No wonder his record company, Island, likes him so much. The potential equation whereby tuneful funk in a Jamiroquai vein is crossed with the American appeal of guitar rock brings dollar signs to the eyes. The club was sold out, Paul Weller was at the bar and there was a distinctive apres-Brits feel. Opening with the beautiful "Whoever", the quintet stroked out the subtle street-soul rhythms in a quietly masterful manner. It's a song so good that it makes the blue-eyed soul comparisons come true, but subsequent numbers proved that Taylor is nobody's clone. An insight into the enigma of Taylor comes from a chance encounter with one of the Barnet posse on the guest-list. Che ("Yeah, really, my dad was a communist") says that Lewis, together with his brother Matthew, who plays bass in the band, has been making music in his bedroom since he was a kid. "His mum wanted to put him on Opportunity Knocks when he was eight, but he wouldn't do it. He was into Deep Purple before all this soul bollocks." The intriguing opposites of sanctified soul and base metal, Memphis and Middlesex, are inscribed deeply into the music. When Taylor calls out an aside of "Won't you talk to me baby?", the Barnet posse answers with a response of "Oi, oi, oi, oi, oi", baffling the soul buffs in the audience. Lewis Taylor is a great find, but he's his own man, and what exactly has been found remains to be seen.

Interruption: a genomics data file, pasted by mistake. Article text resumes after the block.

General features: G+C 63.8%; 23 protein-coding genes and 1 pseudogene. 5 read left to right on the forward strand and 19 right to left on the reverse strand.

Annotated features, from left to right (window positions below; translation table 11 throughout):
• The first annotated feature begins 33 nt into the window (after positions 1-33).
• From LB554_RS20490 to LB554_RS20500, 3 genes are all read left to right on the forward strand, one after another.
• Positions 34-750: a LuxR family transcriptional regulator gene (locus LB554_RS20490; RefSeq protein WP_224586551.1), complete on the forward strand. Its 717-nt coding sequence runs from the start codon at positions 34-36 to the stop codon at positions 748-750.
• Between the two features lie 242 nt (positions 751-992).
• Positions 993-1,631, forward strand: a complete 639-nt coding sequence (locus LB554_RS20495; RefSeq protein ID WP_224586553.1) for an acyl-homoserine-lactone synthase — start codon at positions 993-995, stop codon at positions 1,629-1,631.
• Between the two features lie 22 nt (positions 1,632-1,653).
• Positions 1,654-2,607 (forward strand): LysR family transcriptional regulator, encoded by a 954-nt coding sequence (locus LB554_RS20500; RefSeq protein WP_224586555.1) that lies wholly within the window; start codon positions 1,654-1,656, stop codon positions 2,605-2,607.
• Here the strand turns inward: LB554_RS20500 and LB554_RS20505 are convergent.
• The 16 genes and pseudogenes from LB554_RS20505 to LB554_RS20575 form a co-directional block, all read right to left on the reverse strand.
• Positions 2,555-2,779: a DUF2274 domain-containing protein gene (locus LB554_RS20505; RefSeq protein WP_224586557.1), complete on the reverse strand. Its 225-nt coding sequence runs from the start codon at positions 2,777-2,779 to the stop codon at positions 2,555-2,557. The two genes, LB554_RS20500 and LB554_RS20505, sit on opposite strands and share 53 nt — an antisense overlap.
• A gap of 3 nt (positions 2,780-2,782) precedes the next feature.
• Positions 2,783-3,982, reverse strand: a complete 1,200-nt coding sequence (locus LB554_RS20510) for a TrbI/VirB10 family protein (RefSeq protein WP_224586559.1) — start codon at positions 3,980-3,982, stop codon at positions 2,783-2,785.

At Ronnie Scott's, Frith St, Soho, Sun, 16 and 23 March